In houses along the steel wall separating Gaza and Egypt, the lights are flickering - a sign that smugglers are digging tunnels below, their powerful drills weakening the flow of electricity.
    Since Israel pulled out of Gaza a year ago, the number of tunnels for smuggling weapons and other contraband has more than doubled.
    When Israel withdrew, some 90 tunnels were operating. Now, there are at least 150, but the number is probably closer to 250, said one tunnel digger.
    Palestinian militants say they have already imported longer-range Katyusha rockets.
    Digging a tunnel cost about $100,000 during Israeli rule. With the tunnel business out in the open now, their average cost has fallen to about $20,000.
    Uri Dromi, a former Israeli government spokesman, said, "On the surface, there is a cease-fire, but underground they keep building tunnels."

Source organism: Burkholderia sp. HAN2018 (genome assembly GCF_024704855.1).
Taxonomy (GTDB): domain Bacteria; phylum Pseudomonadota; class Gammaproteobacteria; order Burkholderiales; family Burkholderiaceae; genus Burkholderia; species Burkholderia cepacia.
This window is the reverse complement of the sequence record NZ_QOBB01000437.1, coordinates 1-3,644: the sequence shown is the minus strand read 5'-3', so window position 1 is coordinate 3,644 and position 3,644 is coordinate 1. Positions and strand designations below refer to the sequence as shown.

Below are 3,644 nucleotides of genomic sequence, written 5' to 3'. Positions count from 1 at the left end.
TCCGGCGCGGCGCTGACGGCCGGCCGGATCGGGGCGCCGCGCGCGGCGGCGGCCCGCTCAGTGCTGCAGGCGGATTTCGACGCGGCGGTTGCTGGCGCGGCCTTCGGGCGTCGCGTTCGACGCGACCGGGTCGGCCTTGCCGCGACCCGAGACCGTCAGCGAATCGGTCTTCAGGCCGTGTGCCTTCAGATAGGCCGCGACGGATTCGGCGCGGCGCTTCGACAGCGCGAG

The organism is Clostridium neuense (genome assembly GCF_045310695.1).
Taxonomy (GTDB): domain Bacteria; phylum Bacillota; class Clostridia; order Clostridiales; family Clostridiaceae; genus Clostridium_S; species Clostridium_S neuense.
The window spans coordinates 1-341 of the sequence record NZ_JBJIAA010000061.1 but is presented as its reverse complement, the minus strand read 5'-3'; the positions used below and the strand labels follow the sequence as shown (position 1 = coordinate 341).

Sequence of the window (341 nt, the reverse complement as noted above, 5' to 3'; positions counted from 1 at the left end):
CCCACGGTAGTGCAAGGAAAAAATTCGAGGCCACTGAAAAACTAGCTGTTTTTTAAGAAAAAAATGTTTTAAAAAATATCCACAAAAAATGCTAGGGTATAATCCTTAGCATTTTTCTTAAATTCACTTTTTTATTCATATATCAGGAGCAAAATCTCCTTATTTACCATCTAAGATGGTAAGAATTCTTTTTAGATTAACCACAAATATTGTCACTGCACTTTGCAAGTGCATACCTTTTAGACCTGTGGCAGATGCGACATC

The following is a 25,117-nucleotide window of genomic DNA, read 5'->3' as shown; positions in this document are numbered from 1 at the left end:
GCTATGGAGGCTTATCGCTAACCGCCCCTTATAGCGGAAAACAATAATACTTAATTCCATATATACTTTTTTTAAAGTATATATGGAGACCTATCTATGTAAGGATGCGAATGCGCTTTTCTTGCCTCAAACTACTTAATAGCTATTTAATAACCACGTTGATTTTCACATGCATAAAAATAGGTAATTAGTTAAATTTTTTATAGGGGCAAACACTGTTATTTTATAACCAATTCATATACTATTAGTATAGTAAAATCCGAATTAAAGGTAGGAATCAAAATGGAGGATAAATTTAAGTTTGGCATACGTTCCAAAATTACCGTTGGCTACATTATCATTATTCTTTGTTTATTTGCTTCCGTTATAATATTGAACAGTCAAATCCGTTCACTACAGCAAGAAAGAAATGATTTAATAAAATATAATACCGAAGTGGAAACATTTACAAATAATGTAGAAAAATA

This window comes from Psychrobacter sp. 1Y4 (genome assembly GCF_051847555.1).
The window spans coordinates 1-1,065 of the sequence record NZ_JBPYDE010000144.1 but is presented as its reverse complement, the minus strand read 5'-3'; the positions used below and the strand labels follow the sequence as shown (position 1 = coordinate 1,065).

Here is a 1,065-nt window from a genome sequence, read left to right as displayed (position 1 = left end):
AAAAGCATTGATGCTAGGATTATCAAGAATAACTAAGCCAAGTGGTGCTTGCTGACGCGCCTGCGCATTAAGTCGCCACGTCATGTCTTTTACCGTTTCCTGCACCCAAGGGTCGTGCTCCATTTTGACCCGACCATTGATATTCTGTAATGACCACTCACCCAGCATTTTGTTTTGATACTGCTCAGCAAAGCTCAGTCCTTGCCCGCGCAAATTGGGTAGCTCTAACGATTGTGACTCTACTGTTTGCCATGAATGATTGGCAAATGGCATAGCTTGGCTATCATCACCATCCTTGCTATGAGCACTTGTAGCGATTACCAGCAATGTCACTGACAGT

Israel's Airport Ranks First in Survey - Avi Krawitz (Jerusalem Post)
    Israel's new Ben-Gurion Airport terminal that opened two years ago was voted the most customer-friendly airport in Europe in a new survey based on passenger feedback at 77 airports around the globe.

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News Resources - North America, Europe, and Asia:

  • In Abbas, Western Hopes Hang on Thin Reed - Steven Erlanger
    The call for early elections by PA Chairman Mahmoud Abbas is part of a Western-backed effort to drive the radical Hamas party, which favors Israel's destruction, out of power. But Abbas today is a weak reed, with little power to carry out his decrees or his will. Opinion polls show that Abbas is perceived by a majority of Palestinians as a great disappointment, having brought little reform to his Fatah movement or improvement to their lives. Abbas made a great drama on Saturday of announcing early elections, but they seem unlikely to happen. Hamas has promised to boycott them. It seems clear that Abbas has no legal right to dissolve parliament without its consent. It may therefore be too late for Abbas and Fatah to be bolstered very effectively, even by a new American and British aid effort. (New York Times)